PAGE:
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Sugar Warning Labels Could Cause Food Companies to Make Healthier Food

My name is Lauren Benning, and I am a medical student conducting research at the Duke Diet and Fitness Center (DFC) to monitor the outcomes of the residential style weight loss program. I authored a policy concerning the labeling of packaged food items that was adopted by the American Medical Association (AMA), the foremost group of organized physicians in the United States. Dr. William Yancy, the Director of the Duke Diet and Fitness Center, asked me to write up this post explaining how changing front package food labels relates to obesity as a public health concern.

The policy I authored (termed “resolution” in AMA speak) called upon the Food and Drug Administration (FDA) to regulate the front-of-package labels on packaged foods that are high in added sugar.  In June of 2018, I proposed the resolution to the Medical Student Section at the Annual Meeting, where it was debated and adopted. In November of 2018, the policy was passed and put into action by the AMA physicians. I spoke at the November Meeting on behalf of the resolution during committee hearings, right after the FDA’s Senior Medical Reviewer spoke about what the FDA was currently doing to address added sugars on food labels.

I was inspired to write the proposal after noticing the numerous health claims placed on foods such as Pop Tarts (“8 essential vitamins and minerals”) and Lucky Charms cereal (“100% Whole Grain”). Other examples of “healthy” foods that often contain high amounts of sugar are flavored yogurts, instant oatmeal, and breakfast/granola/energy bars. Front package claims, which appear to make a statement about the nutrient content of the food item, can be generalized to make consumers think a food is healthy. The claims made on the front package must be technically true (e.g. high fiber), but the other components of the packaged food item (e.g. added sugar) could make it a poor source of whichever nutrient one is seeking. Since many packaged cereals and breakfast pastries are high in added sugar, food  companies’ front package labels could be seen as creating a deceptively healthy image of foods one would normally characterize as “junk.”

While debating the merits of this proposal within the Medical Student Section, I argued against people who thought that posting the grams of added sugar to the nutrition facts panel on the back of food products was adequate to inform consumers about sugar content, and that limiting front-of-package advertising claims violated our right to freedom of speech. My argument to refute those claims was that people who are younger or less educated than the average consumer are most influenced by front package labels since they are less likely to look at the nutrition facts panel on foods. Furthermore, the use of warning labels on cigarettes was allowed in the 1960s, and ended up being an effective strategy to curb smoking.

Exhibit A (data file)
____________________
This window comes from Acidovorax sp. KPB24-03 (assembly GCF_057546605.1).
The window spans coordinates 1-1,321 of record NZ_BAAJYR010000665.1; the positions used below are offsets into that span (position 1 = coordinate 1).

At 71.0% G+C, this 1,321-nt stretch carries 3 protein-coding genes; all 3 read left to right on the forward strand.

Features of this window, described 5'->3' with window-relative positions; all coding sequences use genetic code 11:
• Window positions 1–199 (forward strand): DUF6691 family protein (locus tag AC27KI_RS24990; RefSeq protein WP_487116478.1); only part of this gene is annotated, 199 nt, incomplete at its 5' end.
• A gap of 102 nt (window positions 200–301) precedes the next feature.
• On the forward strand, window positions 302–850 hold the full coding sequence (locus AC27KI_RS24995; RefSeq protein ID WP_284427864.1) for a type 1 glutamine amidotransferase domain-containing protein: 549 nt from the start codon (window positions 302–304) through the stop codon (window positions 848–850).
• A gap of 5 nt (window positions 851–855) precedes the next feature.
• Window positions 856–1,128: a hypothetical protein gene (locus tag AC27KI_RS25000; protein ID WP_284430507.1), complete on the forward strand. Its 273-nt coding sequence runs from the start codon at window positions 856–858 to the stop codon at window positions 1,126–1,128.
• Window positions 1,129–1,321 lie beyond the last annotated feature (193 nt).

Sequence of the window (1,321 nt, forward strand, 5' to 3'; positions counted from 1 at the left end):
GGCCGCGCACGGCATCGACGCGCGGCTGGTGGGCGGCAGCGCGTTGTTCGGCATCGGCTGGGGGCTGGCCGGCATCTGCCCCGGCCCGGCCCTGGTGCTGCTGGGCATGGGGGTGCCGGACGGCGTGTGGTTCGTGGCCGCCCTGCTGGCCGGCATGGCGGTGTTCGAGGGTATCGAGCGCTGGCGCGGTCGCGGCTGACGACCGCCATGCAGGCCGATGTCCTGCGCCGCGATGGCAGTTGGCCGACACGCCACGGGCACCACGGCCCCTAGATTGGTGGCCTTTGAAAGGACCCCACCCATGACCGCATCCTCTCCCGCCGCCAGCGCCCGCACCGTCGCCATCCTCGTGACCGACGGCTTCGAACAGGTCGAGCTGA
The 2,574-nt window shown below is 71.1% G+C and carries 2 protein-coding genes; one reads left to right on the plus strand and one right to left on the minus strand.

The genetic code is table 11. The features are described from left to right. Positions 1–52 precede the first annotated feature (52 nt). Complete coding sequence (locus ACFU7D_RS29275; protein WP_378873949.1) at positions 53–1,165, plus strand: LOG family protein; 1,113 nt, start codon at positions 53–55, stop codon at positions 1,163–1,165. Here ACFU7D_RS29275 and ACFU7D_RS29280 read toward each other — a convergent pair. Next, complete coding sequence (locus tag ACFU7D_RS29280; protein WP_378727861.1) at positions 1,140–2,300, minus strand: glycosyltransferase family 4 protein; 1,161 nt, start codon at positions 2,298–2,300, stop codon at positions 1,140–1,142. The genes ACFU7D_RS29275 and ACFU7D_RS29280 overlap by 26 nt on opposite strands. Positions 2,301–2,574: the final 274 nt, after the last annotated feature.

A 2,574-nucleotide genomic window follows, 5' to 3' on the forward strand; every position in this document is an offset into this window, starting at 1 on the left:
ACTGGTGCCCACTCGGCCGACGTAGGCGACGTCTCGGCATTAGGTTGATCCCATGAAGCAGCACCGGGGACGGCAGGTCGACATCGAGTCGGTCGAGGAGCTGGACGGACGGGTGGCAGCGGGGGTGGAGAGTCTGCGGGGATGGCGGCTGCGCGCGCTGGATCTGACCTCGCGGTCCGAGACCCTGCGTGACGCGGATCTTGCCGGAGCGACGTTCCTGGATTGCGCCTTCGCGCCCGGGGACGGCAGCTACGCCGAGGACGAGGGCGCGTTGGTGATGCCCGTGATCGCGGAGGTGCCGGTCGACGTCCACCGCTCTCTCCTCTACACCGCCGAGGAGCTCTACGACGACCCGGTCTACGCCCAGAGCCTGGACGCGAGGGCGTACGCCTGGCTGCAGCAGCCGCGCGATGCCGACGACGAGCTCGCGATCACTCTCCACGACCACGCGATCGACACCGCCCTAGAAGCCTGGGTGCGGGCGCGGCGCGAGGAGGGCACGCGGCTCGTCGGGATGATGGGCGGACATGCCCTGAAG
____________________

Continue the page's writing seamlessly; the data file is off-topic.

The resolution calls for the Food and Drug Administration (FDA) to develop front package warning labels for foods high in added sugar. Furthermore, it calls for a restriction on the types of health claims that can be placed on the front label of high sugar foods.A similar law calling for warning labels on packaged foods was passed in Chile. The chief proponent of it was a Chilean physician who observed how food companies used marketing strategies to influence consumers to purchase foods high in sugar, salt, fat, and calories, which the physician suspected was a factor in exacerbating the obesity epidemic in his country. He proposed a set of black stop signs as warning labels on packaged food products, which were adopted and put in place by the Chilean government in 2016. The warning labels on food products not only influenced consumers to choose fewer of the labeled foods, but also spurred food companies in Chile to reformulate over 2,000 of their food products to be lower in sugar, salt, fat, and calories.

In the United States, the FDA has already ordered food companies to post the amount of added sugar in the nutrition facts panel on the back of food products, a regulation that will be enforced by 2020. The front package warning label initiative would make the added sugar content of foods even more prominent. Ideally, such a labeling change would better empower consumers to make healthy choices.

When one is reading labels, it is important to scrutinize the claims made on the front of the packaged food item since these claims are used for marketing by the food companies. The important source of information is the nutrition facts panel on the back. Furthermore, whole foods—the ones without a label--are usually the best choice because they typically are nutrient dense and do not add extra sugar to your dietary intake.

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